Five freelancing thoughts from the Dublin Freelance Forum

Headed for the airport again after another interesting week of media work in Dublin. Some good radio work, some good discussions with editors and getting bumped off a TV show at the very last second – the more things change, the more they stay the same….

But I was honoured to be asked to sit at the top table this week at the Dublin Freelance Forum.

Brian O’Connell – a journalist, writer and broadcaster I have the utmost admiration for – and I spoke about what we do, how we do it, and the fun and games of the business end of freelancing – getting paid.

The Dublin Freelance Forum is organised by the NUJ, and even if you’re not a member, you should go.

Why? Because the contacts you make there will go a long way to making what is often a lonely existence much more palatable – and profitable.

I ran into award-winning travel writer Yvonne Gordon, whom I hadn’t seen for an alarming number of years.

Yvonne and I operate in different spheres, with different networks of editors, but that is not to say that they are mutually exclusive – any freelancer is always looking for new angles, new phone numbers, new places to pitch.

We may not be able to do so today or this week, but no doubt the time will come when we can help each other. And thanks to the spirit of solidarity fostered by the forum, we will.

Here’s five things I either said, heard or thought of over that day.

1. Think big - talking heads on the TV will always tell you what an advantage we have being English-speaking. So use it.

Don’t limit yourself to the major Irish newspapers and radio stations – find broadcasters and publications abroad. Interview foreign citizens of interest and offer features on them to media in their home country.

For the most part they tend to take a lot of newswire stuff anyway, so translating your material from English to another language is just another step.

Remember, the world does not begin and end with the Craggy Island Gazette.

2. Technology is your ally – don’t be afraid of it.

Learn to take photos and shoot basic video clips. Learn how to put them together. The objective is not to be able to cover your sister’s wedding; it is simply to compliment what you do.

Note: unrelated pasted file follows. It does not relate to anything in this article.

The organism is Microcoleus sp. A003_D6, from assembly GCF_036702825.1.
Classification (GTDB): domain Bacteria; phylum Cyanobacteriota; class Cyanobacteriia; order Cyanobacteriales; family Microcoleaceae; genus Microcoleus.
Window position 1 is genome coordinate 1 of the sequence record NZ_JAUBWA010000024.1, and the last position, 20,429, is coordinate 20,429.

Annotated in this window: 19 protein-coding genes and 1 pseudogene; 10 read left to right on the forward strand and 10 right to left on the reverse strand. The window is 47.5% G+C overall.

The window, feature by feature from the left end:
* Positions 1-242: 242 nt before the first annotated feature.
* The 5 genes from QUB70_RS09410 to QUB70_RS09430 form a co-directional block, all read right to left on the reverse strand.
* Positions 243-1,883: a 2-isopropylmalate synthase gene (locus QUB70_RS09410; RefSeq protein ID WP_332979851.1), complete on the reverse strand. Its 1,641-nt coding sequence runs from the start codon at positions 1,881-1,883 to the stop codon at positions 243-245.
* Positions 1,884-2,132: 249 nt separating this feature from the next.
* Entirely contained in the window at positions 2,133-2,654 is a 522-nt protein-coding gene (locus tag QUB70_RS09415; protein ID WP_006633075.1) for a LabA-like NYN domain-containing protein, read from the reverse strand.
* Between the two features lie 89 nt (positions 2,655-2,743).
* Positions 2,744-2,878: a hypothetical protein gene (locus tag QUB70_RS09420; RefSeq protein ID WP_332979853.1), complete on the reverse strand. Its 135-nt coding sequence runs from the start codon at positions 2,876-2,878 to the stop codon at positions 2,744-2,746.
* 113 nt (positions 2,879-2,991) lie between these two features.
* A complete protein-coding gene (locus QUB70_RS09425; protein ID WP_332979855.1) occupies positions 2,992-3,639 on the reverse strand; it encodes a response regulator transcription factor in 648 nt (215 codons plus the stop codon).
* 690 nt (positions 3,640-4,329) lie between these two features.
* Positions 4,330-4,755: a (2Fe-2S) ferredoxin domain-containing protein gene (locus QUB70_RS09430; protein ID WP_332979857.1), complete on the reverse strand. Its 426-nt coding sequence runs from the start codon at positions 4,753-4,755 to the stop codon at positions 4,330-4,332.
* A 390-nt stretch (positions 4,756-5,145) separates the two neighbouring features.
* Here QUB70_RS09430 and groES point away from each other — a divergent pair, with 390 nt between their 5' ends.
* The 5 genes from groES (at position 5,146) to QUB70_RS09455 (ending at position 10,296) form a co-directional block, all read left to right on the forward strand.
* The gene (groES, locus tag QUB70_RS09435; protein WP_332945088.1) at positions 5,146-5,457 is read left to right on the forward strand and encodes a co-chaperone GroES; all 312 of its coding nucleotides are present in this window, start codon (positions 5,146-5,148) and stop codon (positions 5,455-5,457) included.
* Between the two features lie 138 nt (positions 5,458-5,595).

I’ll write a more comprehensive post on my regular kit later, but one tip – don’t be afraid to spend money. Buying the slightly cheaper camera, lens, tripod or dictaphone is more often than not an expensive mistake.

Your video won’t be quite up to scratch, your audio will contain great interviews but with unbroadcastable levels, and your tripod will be about as stable as a tourist leaving the Guinness Hop Store after two rounds of the tour.

Eventually, you’ll end up buying the more expensive gear anyway, so save yourself the trouble, bite the bullet and buy the best you can first time around.

3. Pitch stories as multimedia - even if, for the next year or two you’ll be banging your head off a brick wall.

Our customers may not be aware that they have this need yet, but as more media becomes digital-dependent, they will.

So package your stories with short videos and pictures, the same way as you provide sidebars, factboxes and statistics now.

Eventually they’ll realise that the need exists, and they’ll come to you first when it comes to filling it.

4. Talk to other freelancers – to those who have ever held a staff job, the benefits of being in a newsroom are immediately apparent.

You’re an insider, getting instant feedback and knowing exactly what they want editorially.

We don’t have that, and the only way we can get it is to talk to other freelancers and our editors. So keep the lines of communications open, especially in the bad times – it could be that simple things are stopping you from being successful, and a second pair of eyes might see what you can’t.

5. Help others out where you can - I don’t have any secrets, so I don’t mind sharing what I know.

I may not give you my story ideas, but I’ll happily tell you how I come up with them, and what you might consider doing to improve yours.

We’re in a competitive business, but I’m confident enough in my way of working to believe that I’ll continue to succeed, and your success doesn’t necessarily come at my expense.

Besides, if you help others, you’ll find that they will also help you, so use Twitter, e-mail, phone calls, whatever – just make sure that you don’t end up isolated and out of the loop.

Working alone doesn’t have to be lonely, and besides – there’s very little in journalism that can be entirely achieved by just one person. Everything we do of any great value requires us to interact, not least with one another.

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